Shareholder disputes

Shareholder disputes

We provide shareholders of private limited companies with strategic advice and representation when faced with issues involving the company, co-shareholders, or directors.

There are many circumstances where disputes can arise for example, over disagreements on the direction and goals of the company; issues over allocation of profits/dividends; breaches of fiduciary duties by directors; issues over dilution of shares; conflicts over the terms and interpretation of the Articles of Association or Shareholders’ Agreement (if any); minority shareholders being unfairly prejudiced; majority shareholders blocked by minority shareholders from implementing a particular course of action etc.

What is a shareholder?

Companies operate through its directors and shareholders.

In basic terms, the directors are responsible for the day-to-day management of the company and business decisions are made by the directors voting at board meetings.

Meanwhile, shareholders (also called ‘members’) own the company and vote on certain matters at ‘general meetings’ which may require shareholder approval. Generally, matters proposed at a general meeting will either require the passing of an ordinary resolution (requiring a simple majority) such as removing a director or increasing the authorised share capital, or a special resolution (requiring at least 75% of the votes) such as amending the Articles of Association or changing the company’s name.

A director can be, and often is, a shareholder too. However, it is important to understand that these are two very distinct roles; and each have separate rights and duties – which is often not properly understood or appreciated.

Why are shareholder disputes so damaging?

Shareholder disputes are typically complex not just in terms of the law but also because the dispute has likely caused a breakdown in the relationship between the parties who often have strong views and personalities. This can be very damaging for the business in relation to its management, performance, and reputation in the eyes of third parties. Further, disputes can become very costly for the parties concerned.

What rights do shareholders have?

Shareholder rights are derived from the Companies Act 2006 (“Act”), the Articles of Association and the Shareholders’ Agreement (if any).

Broadly speaking, a shareholder’s power to pass decisions at a general meeting is dependent on the number of shares held. With a majority vote (either jointly or by a sole majority shareholder), shareholders effectively control the company. This of course generally means that minority shareholders have less power and influence.

Nevertheless, the Act set out some basic rights that all shareholders have unless they have been specifically varied by the company’s Articles or any Shareholders’ Agreement – the keys ones being:-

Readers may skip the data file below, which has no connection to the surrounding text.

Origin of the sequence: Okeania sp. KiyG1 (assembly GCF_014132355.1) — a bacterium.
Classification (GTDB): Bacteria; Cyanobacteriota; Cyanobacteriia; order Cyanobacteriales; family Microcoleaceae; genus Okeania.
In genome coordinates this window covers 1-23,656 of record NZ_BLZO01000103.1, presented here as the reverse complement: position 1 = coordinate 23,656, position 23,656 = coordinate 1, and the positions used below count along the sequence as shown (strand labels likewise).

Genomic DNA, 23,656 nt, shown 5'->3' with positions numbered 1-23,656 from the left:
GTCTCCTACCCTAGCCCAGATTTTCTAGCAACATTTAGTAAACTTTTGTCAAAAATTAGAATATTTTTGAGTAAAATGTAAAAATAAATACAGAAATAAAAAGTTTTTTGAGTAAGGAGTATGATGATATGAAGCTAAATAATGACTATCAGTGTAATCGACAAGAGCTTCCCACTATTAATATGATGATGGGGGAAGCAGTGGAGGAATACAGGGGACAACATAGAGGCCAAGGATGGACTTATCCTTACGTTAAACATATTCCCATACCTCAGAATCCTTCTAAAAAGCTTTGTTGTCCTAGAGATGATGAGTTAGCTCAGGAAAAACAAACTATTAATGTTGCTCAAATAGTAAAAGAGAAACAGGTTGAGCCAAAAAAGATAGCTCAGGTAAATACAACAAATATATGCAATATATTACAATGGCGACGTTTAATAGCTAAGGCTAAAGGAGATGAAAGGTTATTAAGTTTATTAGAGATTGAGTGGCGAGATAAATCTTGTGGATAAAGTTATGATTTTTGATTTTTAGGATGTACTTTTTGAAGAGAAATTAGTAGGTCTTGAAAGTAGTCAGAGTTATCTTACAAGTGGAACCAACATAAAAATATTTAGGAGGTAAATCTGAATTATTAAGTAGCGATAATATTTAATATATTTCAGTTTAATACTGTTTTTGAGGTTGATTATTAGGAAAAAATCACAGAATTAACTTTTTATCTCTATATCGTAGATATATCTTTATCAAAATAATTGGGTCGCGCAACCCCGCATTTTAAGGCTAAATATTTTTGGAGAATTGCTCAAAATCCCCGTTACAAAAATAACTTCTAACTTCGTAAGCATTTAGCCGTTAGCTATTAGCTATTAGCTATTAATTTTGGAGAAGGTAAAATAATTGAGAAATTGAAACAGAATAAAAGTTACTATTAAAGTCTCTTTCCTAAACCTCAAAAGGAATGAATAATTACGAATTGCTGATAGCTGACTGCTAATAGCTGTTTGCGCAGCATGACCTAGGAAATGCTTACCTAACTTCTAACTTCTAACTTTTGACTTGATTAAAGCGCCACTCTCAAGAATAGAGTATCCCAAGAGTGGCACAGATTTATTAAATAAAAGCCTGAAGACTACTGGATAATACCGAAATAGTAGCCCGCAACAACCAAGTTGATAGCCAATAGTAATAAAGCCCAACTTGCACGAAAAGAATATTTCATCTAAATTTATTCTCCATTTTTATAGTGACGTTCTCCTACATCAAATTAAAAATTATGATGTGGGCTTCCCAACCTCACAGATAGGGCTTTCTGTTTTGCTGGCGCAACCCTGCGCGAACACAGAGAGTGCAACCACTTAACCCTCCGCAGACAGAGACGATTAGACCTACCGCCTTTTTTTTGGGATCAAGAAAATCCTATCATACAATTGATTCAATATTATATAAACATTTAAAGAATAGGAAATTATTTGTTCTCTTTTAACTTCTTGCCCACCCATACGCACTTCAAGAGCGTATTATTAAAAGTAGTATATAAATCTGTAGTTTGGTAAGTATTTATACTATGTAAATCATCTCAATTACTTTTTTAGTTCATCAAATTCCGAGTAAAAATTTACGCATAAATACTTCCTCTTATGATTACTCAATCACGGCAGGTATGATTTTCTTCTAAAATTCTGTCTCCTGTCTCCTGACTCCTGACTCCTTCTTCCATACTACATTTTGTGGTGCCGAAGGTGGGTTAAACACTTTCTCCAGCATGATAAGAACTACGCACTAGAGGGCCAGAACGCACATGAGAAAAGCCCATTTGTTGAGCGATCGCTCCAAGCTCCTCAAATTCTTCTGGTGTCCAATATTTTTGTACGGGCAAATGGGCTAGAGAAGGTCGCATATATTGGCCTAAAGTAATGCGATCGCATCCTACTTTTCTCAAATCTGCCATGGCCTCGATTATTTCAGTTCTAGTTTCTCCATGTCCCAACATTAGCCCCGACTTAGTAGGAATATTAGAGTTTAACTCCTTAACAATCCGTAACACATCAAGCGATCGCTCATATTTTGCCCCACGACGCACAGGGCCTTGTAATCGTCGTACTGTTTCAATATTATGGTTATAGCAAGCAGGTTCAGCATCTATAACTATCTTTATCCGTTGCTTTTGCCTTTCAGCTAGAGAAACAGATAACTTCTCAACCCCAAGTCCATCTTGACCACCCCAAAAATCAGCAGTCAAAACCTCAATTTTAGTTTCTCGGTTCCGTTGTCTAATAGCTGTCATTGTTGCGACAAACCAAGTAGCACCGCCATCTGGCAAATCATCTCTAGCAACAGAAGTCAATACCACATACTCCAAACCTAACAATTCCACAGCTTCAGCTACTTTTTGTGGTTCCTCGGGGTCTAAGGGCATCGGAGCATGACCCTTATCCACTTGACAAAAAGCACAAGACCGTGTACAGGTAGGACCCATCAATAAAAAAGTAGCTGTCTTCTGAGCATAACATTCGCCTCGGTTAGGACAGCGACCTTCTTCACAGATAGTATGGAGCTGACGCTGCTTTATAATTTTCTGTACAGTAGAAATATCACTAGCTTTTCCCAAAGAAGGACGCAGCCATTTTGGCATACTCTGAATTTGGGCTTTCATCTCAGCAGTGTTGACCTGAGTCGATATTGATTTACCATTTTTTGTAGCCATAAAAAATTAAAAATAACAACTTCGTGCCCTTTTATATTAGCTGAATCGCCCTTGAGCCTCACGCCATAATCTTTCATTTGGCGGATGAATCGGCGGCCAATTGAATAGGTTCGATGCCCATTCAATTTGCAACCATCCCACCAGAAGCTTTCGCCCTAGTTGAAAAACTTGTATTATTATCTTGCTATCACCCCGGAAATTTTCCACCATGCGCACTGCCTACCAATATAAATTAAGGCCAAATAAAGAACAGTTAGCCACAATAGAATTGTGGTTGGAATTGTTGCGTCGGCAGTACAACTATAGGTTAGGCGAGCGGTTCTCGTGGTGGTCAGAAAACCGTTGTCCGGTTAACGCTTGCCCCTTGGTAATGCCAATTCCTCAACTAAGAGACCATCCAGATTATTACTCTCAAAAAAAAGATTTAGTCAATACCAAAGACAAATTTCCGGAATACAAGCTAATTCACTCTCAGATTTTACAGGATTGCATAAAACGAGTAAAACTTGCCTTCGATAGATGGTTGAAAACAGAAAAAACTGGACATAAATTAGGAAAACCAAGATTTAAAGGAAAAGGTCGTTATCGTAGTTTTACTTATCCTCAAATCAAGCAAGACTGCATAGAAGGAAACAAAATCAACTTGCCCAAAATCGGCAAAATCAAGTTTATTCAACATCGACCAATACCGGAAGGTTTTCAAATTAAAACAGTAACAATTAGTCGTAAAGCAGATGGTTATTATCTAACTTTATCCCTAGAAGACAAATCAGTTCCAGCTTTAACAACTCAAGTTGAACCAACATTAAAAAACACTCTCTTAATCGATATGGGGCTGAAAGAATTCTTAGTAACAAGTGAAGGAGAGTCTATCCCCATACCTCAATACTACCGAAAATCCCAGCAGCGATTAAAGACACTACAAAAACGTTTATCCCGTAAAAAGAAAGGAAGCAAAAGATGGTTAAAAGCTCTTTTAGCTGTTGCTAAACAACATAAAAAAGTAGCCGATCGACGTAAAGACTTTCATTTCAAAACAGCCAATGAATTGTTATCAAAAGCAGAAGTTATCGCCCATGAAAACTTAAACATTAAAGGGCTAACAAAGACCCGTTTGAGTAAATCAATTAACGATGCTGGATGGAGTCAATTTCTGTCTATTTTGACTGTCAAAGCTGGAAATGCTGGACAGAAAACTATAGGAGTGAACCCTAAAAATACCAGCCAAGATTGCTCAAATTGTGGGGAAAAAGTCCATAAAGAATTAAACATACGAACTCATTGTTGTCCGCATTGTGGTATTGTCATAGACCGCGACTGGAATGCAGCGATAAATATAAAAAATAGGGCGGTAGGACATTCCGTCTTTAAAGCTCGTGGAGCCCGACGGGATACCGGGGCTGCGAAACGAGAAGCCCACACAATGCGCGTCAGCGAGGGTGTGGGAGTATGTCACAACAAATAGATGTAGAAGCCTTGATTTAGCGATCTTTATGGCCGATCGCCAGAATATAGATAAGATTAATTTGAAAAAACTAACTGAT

1. Pre-emption rights over the allotment of shares. Any new shares issued by the company must be offered to the existing shareholders first. This right to first refusal aims to protect existing shareholders from dilution.
  2. Shareholders have the right to receive notice of and vote at general meetings. A proxy can be appointed if a shareholder is otherwise unable to attend the meeting.
  3. The right to inspect the statutory books and records, including financial statements, the register of members, the directors’ service contracts, and any minutes of general meetings.

What can minority shareholders do if they are unfairly treated?

A minority shareholder may seek relief from the Court if:

  • The affairs of the company are being, or have been, conducted in a manner that is unfairly prejudicial to the interests of members generally, or some part of its members, in their capacity as such (including at least himself); or
  • An actual or proposed act or omission of the company is or would be so prejudicial.

Although the Court retains a general discretion to make any order it thinks fit, the typical reliefs include:

  • Regulation over the conduct of the Company’s affairs in the future;
  • A requirement for the Company to refrain from doing or continuing the act complained of, or to carry out an act that it had omitted;
  • A requirement for the Company not to make any, or any specified, alterations in its articles without the leave of the court; and
  • An order requiring the purchase of shares by other members or the Company itself and, in the case of the purchase by the Company itself, the reduction of the Company’s capital accordingly.

How can we help?

The type of issues we deal with in the content of shareholder disputes include:-

  • Breaches of shareholder and/or investment agreements
  • Breaches of director’s duties, including breach of fiduciary duties and for failing to act in the best interests of the company
  • Bringing and defending claims by minority shareholders
  • Bringing and defending unfair prejudice petitions
  • Acting on behalf of shareholders to enforce their rights to purchase or sell shares
  • Representing clients at mediation and other forms of alternative dispute resolution
  • Derivative actions
  • Winding up petitions
  • Injunctions.

Our solicitors have extensive experience in resolving shareholder disputes professionally and commercially. We will work with you to advise on commercial solutions to resolve these disputes quickly and effectively.


If you would like to speak to one of our experienced professional negligence solicitors in relation to your matter, please call us on 0207 427 5970.